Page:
But though ignorance in the pursuit of truth is forgivable, it’s harder to sympathize with those throughout history who ridiculed a discovery because fear and rigid thinking prevented them from letting go of outdated beliefs and tradition. The examples are many: from the rejection of the pioneering work in germ theory by John Snow and Jacob Semmelweis in the early 1800s to the dismissal of Gregor Mendel’s laws of genetics in the 1860s when—despite ten years of hard work—one eminent scientist snorted that Mendel’s work had “really just begun.” No doubt, many of the greatest discoveries in medicine were made by courageous individuals who dared shake the foundations of a long-held, and usually wrong, view of the world. And no surprise that, once the discovery was finally accepted and solid footing regained, the world found itself in a very different place.

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And yet the nagging question remains: why these ten breakthroughs and these rankings? If you have other ideas and some free time on your hands, you could try creating your own list by, for example, typing “medical breakthrough” into Google. However, you might want to set aside the morning to narrow down your choices from the 2.1 million hits that came up in one search conducted in 2009. Fortunately, my task was simplified by a 2006 poll conducted by the British Medical Journal (BMJ) in which readers were asked to submit their nominations for the greatest medical breakthrough since 1840 (the year the BMJ was first published). After receiving more than 11,000 responses, votes were narrowed down to a final 15.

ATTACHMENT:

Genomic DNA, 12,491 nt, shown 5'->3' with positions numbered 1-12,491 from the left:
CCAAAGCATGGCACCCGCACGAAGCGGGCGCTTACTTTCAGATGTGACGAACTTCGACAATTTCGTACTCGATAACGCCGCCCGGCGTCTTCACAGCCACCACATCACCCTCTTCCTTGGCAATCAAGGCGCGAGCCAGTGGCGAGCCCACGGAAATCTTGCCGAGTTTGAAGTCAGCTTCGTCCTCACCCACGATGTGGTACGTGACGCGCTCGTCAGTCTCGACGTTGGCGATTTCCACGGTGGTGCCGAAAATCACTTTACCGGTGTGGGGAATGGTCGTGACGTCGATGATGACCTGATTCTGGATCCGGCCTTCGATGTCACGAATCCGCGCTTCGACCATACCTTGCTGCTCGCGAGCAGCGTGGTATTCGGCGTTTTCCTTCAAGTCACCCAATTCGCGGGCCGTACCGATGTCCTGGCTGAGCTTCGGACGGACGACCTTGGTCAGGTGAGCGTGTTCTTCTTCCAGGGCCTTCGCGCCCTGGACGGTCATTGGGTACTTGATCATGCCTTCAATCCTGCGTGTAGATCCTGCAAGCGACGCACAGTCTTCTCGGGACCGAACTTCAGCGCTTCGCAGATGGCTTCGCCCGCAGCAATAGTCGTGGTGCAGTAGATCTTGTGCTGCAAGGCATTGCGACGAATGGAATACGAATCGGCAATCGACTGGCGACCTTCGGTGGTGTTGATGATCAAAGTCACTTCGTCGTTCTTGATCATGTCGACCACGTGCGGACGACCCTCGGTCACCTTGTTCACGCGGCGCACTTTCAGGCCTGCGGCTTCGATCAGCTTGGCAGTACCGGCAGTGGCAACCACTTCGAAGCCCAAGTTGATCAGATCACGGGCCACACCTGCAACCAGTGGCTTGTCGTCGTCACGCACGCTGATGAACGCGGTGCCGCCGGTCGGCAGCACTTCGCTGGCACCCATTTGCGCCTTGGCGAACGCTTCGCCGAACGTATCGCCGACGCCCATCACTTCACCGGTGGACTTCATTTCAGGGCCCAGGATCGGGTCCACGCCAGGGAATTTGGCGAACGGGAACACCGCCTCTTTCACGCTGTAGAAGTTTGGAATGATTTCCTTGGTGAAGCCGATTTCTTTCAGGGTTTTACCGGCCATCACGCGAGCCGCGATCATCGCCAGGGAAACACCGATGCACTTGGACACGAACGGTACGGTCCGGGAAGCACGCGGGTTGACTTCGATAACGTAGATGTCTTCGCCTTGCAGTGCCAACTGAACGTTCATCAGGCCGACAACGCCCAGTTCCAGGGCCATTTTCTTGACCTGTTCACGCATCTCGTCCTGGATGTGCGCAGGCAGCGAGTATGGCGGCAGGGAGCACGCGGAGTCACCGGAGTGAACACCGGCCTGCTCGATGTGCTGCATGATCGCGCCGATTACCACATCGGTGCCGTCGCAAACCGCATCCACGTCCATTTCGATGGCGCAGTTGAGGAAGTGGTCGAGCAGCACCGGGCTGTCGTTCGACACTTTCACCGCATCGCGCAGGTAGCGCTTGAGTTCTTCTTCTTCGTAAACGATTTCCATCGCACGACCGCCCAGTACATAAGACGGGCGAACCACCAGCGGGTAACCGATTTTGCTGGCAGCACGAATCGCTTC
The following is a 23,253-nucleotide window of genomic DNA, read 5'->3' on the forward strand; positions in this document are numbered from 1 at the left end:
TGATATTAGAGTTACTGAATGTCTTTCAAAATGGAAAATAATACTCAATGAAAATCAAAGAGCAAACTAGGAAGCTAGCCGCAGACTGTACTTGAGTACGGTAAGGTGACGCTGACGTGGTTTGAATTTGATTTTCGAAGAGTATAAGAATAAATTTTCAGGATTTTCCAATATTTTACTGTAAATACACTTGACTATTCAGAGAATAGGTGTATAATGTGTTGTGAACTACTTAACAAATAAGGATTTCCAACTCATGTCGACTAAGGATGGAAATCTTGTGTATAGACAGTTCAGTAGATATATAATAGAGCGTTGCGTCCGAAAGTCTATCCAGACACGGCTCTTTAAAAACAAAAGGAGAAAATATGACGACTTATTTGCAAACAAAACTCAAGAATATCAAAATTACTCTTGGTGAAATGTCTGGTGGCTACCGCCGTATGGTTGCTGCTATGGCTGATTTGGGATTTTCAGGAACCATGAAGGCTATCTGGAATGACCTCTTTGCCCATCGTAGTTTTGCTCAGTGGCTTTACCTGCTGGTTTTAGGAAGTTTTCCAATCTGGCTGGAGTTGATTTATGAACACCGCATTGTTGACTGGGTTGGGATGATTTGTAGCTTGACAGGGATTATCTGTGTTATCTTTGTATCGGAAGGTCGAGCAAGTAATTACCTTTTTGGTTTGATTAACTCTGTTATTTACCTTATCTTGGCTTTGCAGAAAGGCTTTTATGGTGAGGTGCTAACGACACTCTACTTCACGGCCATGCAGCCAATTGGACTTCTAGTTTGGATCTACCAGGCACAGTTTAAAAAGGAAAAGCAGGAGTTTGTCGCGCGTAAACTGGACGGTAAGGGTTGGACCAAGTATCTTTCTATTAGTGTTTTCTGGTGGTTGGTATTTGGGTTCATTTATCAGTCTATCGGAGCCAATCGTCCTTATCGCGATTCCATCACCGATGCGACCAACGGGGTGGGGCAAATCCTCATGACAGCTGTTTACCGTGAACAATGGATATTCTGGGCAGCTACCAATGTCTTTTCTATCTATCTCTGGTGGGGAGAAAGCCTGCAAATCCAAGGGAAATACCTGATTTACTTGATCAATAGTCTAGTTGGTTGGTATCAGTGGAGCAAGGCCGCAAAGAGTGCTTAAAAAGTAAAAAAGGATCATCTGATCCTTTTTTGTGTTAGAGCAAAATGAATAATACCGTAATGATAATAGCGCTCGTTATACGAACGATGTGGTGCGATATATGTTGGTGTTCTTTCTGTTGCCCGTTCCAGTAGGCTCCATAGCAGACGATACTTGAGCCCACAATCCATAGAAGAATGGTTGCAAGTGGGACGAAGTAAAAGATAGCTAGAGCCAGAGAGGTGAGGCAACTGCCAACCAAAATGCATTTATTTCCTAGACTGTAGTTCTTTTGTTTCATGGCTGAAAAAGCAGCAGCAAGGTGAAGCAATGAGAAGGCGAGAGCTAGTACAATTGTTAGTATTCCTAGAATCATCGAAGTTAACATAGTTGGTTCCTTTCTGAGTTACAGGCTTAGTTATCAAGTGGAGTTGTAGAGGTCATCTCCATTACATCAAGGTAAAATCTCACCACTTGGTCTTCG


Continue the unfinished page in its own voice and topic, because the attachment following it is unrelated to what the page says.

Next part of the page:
Entries that did not make the BMJ’s final 15 ranged from the disingenuous (plastic, the iron bedstead, the tampon, Viagra, and the welfare state) to the sincere (blood tests, the defibrillator, clot-busting drugs, insulin, nurses, and caring for the terminally ill). However, the final 15 had a curious feel of being both idiosyncratic and (mostly) right: 1) sanitation (clean water and sewage disposal); 2) antibiotics; 3) anesthesia; 4) vaccines; 5) discovery of DNA structure; 6) germ theory; 7) oral contraceptives; 8) evidence-based medicine; 9) medical imaging (such as X-rays); 10) computers; 11) oral rehydration therapy (replacement of fluids lost through vomiting and diarrhea); 12) risks of smoking; 13) immunology; 14) chlorpromazine (first antipsychotic drug); and 15) tissue culture.